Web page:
Wednesday, March 16, 2011

Top 5 reads for my NZ Book Month challenge

List by Tosca

"No entertainment is so cheap as reading, nor any pleasure so lasting."
- Mary Wortley Montagu

I don't read a lot of NZ authors as an adult. As a child, yes. As a teen, absolutely. As an adult - very, very few. If I see an NZ sticker on the spine in the library I tend to wince and move on. The 3 most recent NZ books I read were Mr. Pip by Lloyd Jones, The 10pm question by Kate de Goldi and Ruined: a novel by Paula Morris and those were well over a year ago. It was while reading 'Ruined' that I realised I'd become an NZ-book bigot and, really, my reason for being so wasn't good enough: I don't identify with a lot of NZ books. Which sounds totally daft because, as some of you know, I edit our romance newsletter and there's no way in Hades I identify with a Greek gazillionaire tycoon nor an impossible virgin secretary. Maybe, then, it's that I identify too much with NZ characters. I don't read romance stories with Maori or African-Americans because the character voices - and the possibilities - would feel too much like I was looking into my sibling's backyard. That would strike too close to home. And I think I'd prefer to have it all one giant step removed.

A year or two ago I set an NZ book challenge and lost focus halfway through. This year I plan to step outside my comfort zone (or maybe step back into it, I'm not totally sure yet) and pick 5 books across kids, teens and adults (fiction and nonfiction) and read them all for this year's NZ Book Month. The hardest part of setting this challenge has been choosing the books. Remember, it's been years since I've really read anything NZ-ish that hadn't been picked by our branch book club so I had no clue where to start. In the end I looked up a mix of book award finalists and winners from the Montana Book Awards,NZ Post Children's Book Awards and the NZ Post Book Awards - and so I offer up a jumbled mishmash of all.

I'm already partway through my Top 5 NZ Book Month challenge and, so far so good! Touch wood it stays this way. This month could either be really interesting. Or really awful. I'm about to find out. There are no re-reads on this list - everything is a first-time read for me. Almost as if I were an impossible virgin secretary about to meet a Greek gazillionaire tycoon but yet not.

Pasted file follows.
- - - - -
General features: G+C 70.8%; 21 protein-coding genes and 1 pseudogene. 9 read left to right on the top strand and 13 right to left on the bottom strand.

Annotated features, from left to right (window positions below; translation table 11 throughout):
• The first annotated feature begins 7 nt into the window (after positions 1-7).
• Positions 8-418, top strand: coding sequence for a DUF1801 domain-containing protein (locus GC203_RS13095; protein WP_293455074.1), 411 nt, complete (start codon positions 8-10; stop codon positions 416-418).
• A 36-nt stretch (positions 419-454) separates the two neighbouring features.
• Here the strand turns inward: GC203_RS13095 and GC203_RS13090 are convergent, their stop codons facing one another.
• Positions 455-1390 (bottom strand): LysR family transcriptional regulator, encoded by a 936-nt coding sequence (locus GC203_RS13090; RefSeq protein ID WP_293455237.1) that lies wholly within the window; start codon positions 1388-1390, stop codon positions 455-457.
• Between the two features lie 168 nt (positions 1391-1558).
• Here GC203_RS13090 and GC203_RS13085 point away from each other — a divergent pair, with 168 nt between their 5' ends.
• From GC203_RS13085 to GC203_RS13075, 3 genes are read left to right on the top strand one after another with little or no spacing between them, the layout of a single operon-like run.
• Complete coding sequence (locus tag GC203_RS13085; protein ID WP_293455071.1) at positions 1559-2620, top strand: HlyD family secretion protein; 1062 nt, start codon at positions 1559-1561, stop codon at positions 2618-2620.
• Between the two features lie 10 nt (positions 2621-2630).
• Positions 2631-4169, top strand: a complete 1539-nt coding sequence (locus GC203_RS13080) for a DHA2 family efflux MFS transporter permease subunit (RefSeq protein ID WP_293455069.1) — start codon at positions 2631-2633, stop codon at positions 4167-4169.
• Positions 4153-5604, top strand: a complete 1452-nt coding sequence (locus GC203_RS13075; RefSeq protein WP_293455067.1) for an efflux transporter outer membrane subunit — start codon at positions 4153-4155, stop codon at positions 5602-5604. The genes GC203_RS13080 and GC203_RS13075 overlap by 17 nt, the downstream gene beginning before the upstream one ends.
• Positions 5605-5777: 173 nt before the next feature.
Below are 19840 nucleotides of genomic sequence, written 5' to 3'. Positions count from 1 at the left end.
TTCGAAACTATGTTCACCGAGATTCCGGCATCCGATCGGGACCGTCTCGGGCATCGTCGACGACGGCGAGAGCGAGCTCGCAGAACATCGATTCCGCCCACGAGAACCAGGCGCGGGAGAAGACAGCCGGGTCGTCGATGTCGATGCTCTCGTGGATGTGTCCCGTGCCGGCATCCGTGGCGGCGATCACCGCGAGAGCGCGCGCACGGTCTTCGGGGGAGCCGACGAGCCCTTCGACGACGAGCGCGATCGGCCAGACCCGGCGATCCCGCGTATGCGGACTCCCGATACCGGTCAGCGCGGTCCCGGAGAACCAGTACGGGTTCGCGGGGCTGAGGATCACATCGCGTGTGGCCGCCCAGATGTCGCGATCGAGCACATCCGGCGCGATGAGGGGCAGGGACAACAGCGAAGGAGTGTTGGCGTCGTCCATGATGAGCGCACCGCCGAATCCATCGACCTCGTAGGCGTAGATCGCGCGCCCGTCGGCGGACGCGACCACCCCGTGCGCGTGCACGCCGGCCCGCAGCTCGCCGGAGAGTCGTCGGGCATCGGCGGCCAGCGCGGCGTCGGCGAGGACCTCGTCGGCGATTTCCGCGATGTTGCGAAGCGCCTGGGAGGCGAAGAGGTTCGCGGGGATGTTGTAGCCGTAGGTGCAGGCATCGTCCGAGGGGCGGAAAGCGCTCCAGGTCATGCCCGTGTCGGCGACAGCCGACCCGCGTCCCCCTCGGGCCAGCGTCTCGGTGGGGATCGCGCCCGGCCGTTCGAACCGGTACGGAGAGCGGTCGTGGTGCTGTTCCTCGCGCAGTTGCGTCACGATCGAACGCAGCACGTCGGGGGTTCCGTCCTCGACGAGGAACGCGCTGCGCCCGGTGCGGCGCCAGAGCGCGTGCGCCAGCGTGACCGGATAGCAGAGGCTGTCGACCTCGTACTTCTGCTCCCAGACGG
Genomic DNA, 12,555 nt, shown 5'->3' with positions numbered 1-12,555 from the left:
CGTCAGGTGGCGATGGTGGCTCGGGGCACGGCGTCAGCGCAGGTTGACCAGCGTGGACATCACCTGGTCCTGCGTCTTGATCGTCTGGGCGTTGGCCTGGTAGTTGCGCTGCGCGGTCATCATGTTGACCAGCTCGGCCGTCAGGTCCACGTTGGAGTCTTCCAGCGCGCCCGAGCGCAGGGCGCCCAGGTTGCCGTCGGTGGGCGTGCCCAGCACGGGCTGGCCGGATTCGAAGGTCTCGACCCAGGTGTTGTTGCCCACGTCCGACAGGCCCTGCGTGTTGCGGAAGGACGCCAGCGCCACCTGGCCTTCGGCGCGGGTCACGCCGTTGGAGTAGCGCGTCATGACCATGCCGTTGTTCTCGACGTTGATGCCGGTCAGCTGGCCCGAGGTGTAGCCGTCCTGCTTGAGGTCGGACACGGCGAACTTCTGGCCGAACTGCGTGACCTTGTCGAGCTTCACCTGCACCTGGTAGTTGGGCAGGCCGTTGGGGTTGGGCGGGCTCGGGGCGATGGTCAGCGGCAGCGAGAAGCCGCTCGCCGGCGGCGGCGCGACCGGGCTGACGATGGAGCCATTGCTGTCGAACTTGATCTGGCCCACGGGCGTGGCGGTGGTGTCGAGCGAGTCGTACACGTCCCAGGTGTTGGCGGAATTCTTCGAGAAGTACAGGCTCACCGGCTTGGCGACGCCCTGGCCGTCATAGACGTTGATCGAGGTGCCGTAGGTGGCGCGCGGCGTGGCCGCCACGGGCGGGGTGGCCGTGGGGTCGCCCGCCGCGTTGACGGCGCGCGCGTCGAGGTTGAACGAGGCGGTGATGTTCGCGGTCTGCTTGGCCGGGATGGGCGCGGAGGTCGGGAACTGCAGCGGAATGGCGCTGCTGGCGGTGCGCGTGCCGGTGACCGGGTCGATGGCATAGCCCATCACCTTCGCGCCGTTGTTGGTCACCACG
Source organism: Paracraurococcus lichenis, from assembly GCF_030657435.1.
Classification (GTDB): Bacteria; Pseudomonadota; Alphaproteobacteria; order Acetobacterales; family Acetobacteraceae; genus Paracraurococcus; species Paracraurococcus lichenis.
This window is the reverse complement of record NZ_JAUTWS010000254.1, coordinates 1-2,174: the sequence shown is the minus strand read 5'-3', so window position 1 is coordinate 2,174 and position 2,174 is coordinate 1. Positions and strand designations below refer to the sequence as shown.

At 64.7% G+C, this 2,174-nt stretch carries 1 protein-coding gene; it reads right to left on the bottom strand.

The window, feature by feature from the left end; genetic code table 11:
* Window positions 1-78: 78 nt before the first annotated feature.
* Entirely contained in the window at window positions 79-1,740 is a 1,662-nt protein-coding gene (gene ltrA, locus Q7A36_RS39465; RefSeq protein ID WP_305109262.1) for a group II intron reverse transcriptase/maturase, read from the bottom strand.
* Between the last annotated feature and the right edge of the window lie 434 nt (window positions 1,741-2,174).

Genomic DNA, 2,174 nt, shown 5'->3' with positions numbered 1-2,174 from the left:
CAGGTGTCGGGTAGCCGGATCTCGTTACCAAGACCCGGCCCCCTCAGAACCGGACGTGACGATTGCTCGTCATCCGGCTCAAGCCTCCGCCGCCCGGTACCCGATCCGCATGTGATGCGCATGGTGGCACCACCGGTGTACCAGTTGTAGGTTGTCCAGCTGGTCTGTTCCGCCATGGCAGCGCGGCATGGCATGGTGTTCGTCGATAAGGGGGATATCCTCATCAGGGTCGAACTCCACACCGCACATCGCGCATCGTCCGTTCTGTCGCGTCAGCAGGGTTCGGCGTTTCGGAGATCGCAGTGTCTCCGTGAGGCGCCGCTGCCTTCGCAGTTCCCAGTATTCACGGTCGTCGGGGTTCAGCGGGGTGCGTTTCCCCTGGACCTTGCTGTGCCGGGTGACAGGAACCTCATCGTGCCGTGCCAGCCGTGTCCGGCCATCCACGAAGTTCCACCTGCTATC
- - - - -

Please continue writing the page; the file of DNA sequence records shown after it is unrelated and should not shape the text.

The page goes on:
Honourable mention - titles I may use depending on whether or not I like my initial list
  • Nonfiction - Just this by Brian Turner
  • Nonfiction - Go fish by Al Brown
  • Teen fiction - Banquo's son by Tania Roxborogh
  • Teen fiction - Like wallpaper : New Zealand short stories for teenagers edited by Barbara Else

  • The uncle's story / Witi Ihimaera
    Michael Mahana tries to discover the truth about a love affair that happened between his Uncle Sam Mahana and American helicopter pilot Cliff Harper, during the Vietnam war. After the war Cliff came to New Zealand to visit Sam, so now Michael goes to the USA looking for Cliff.

    Tosca's comment: Apprehensive pick. Haven't read anything of Ihimaera's since I was a young adult so a bit anxious about this one.

    Through thick and thin / Shirley CorlettTwo families, linked through friendship of both the parents and sons, come in to conflict when one of the boys is accidentally killed by the other while biking.

    Tosca's comment: Random pick from a book award list.

    Tomorrow all will be beautiful / Brigid LowryThis intense journey through the private world of girls and women, tell of friendship, love, family, troubled and fun time. With its charming scrap-book illustrated design, this book is perfect for teenage girls - and their mums.

    Tosca's comment: Random pick.

    Kiss! Kiss! Yuck! Yuck! / by Kyle Mewburn ; illustrated by Ali Teo & John O'Reilly
    Andy really does love his Aunty Elsie, but she insists on grabbing him and giving him a big kiss, first on one cheek and then on the other, every time she sees him. And Andy hates it. So he hides. But every time Aunty Elsie finds him out. Then, one day Aunty visits his school! Suggested level: junior, primary.

    Tosca's comment: Recommended by Danielle. Read this with Mr. 7 a couple of nights ago and he LOVED it!

    The tram conductor's blue cap / Michael Harlow
    Featuring a variety of lyrical poems, this remarkable new collection illustrates the allegorical and philosophical while still gesturing towards the ecstatic. Constantly finding new ways to express wonder, this anthology begins with a springtime “shout of green” and ends with an “invisible reader.” Traveling from Athens to Mexico and dictating the thoughts of Marco Polo and Emily Dickinson, each piece underscores the imaginary, cultivating patience, anticipation, and even regret. Fans and aficionados of poetry will delight in this exploration’s assured voice and consistent element of surprise.

    Tosca's comment: Ordinarily, poetry makes me cringe - it's often so personal that it makes me feel like a voyeur or so academic as to be obscure - but last year I read All Black's kitchen gardens by Tim Jones (which I reviewed on Manukau's website) and changed my mind. That great experience with NZ poetry meant that I was feeling quite optimistic about reading this particular title and, I'm glad to say, I really, really liked it! So much so you can expect a Top 5 post with my top fav lines from some of Harlow's poems.

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